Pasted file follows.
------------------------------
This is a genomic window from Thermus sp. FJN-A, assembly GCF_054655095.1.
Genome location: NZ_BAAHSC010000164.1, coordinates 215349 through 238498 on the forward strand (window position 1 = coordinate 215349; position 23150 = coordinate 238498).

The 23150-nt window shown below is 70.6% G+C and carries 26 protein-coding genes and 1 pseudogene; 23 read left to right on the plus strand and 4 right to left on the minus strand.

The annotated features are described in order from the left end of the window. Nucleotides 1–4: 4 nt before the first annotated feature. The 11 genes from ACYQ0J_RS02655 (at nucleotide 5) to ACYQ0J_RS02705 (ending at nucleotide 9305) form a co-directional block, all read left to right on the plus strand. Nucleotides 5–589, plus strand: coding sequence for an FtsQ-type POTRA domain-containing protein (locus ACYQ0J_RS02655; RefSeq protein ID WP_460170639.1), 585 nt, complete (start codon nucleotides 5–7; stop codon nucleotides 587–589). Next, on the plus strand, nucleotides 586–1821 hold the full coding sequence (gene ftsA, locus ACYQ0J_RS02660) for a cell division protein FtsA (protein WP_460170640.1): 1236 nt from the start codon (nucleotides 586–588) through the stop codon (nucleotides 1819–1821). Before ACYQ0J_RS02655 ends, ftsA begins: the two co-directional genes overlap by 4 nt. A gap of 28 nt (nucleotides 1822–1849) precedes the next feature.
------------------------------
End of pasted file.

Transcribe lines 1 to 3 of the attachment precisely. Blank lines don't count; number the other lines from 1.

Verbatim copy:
This is a genomic window from Thermus sp. FJN-A, assembly GCF_054655095.1.
Genome location: NZ_BAAHSC010000164.1, coordinates 215349 through 238498 on the forward strand (window position 1 = coordinate 215349; position 23150 = coordinate 238498).

The 23150-nt window shown below is 70.6% G+C and carries 26 protein-coding genes and 1 pseudogene; 23 read left to right on the plus strand and 4 right to left on the minus strand.